The course of the disease in AIDS takes very little time. After all, AIDS is only mentioned when the immune system is no longer able to fight off other pathogens. The course of the disease is structured in such a way that one day the person affected gets sick with an infection that can be trivial - however, he will die from this within a few weeks, as the HI infection has almost completely weakened his immune system. Tumor diseases that can quickly lead to death are also possible.
Before AIDS can occur, however, the HI infection is followed by a period of latency that lasts for years, during which the immune system is simply broken down. Meanwhile, the person affected may not yet die from mundane infections, but they can last longer and become more difficult. Only when it becomes obvious that the person affected can no longer defend himself against an illness can we speak of AIDS.
Very rarely it can also happen that AIDS never breaks out and the infected person remains in the latency phase for life or fights the HI virus.
As the end-stage of HIV infection, AIDS is always associated with serious complications. Initially, there is an increased risk of various infections and inflammations, including, for example, bronchitis, cytomegaly, salmonella septicemia and the candida fungal infection. They also often develop pneumonia or inflammation of the esophagus and various types of pneumonia.
The risk of tumor diseases also increases significantly, which can cause cervical cancer and malignant lymphoma, among other things. Specific sequelae of AIDS are Kaposi's sarcoma (a malignant tumor), wasting syndrome (rapid weight loss with chronic diarrhea) and mycobacterial infections that occur either in the lungs or throughout the body.
In general, there is an increased risk of developing tumors and infections with AIDS. The occurrence of these secondary diseases is usually accompanied by rapid physical and mental decline. Diseases such as HIV encephalopathy cause irreversible damage to the brain and thus lead to further complications.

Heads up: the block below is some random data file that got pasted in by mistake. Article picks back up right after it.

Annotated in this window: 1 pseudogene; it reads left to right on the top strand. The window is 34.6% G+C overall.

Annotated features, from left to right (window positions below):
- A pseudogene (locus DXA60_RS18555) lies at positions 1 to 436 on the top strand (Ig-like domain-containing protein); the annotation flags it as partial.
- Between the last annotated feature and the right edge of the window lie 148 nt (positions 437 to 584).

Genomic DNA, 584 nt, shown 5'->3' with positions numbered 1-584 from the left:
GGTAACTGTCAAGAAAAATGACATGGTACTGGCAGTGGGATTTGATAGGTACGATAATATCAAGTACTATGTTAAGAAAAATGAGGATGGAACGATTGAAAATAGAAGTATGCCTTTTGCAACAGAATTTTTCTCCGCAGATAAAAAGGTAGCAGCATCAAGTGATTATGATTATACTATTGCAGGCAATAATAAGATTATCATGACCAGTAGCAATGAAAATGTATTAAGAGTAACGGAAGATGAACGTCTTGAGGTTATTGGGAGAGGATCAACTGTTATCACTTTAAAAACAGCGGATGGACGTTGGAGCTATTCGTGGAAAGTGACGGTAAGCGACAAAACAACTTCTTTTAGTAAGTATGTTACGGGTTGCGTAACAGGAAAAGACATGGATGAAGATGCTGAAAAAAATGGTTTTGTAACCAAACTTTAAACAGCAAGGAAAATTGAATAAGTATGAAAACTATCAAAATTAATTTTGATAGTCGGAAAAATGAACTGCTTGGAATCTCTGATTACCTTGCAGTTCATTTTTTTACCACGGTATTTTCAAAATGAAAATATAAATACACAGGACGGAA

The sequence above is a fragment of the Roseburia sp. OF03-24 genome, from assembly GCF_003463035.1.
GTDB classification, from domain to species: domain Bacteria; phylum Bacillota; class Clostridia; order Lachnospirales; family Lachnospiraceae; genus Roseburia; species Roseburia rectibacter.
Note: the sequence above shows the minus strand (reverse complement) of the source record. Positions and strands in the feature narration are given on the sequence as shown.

Ultimately, AIDS leads to multiple organ failure and unconsciousness, along with the death of the patient. Comprehensive therapy can at least reduce typical AIDS complications these days.
After a certain incubation period (which can take a long time), infection with HIV leads to AIDS. The tricky thing is that the first symptoms after an infection are similar to a flu or a flu-like infection and at first cannot be easily distinguished from them. The symptoms are diffuse symptoms such as fever, fatigue, headache, loss of appetite, rash, muscle pain, nausea, diarrhea or weight loss. For this reason, infection with the HI virus is often not immediately recognized as such.
Another problem is that the symptoms that follow after infection are followed by a longer latency period, which can last for years. During this time, patients are practically symptom-free. However, if the infection with HIV is not treated, this inevitably leads to the onset of the disease at a later point in time. A severely weakened immune system is the most important characteristic. It makes those affected susceptible to infections and cancer.
So if flu-like symptoms occur for no apparent reason that persist over a long period of time and that conventional treatment methods do not work, it is time to see a general practitioner. They can do a blood test and then refer them to special specialists. This is especially true if you belong to the so-called risk groups (drug addicts, people with frequently changing sex partners, etc.)
AIDS cannot currently be cured, only palliative treatment is an option. As soon as the person affected becomes ill with an opportunistic infection, it is possible to at least alleviate the symptoms. If you have a cold or similar infection from AIDS, symptoms can be combated. Treatment with antibiotics or other means would no longer make sense.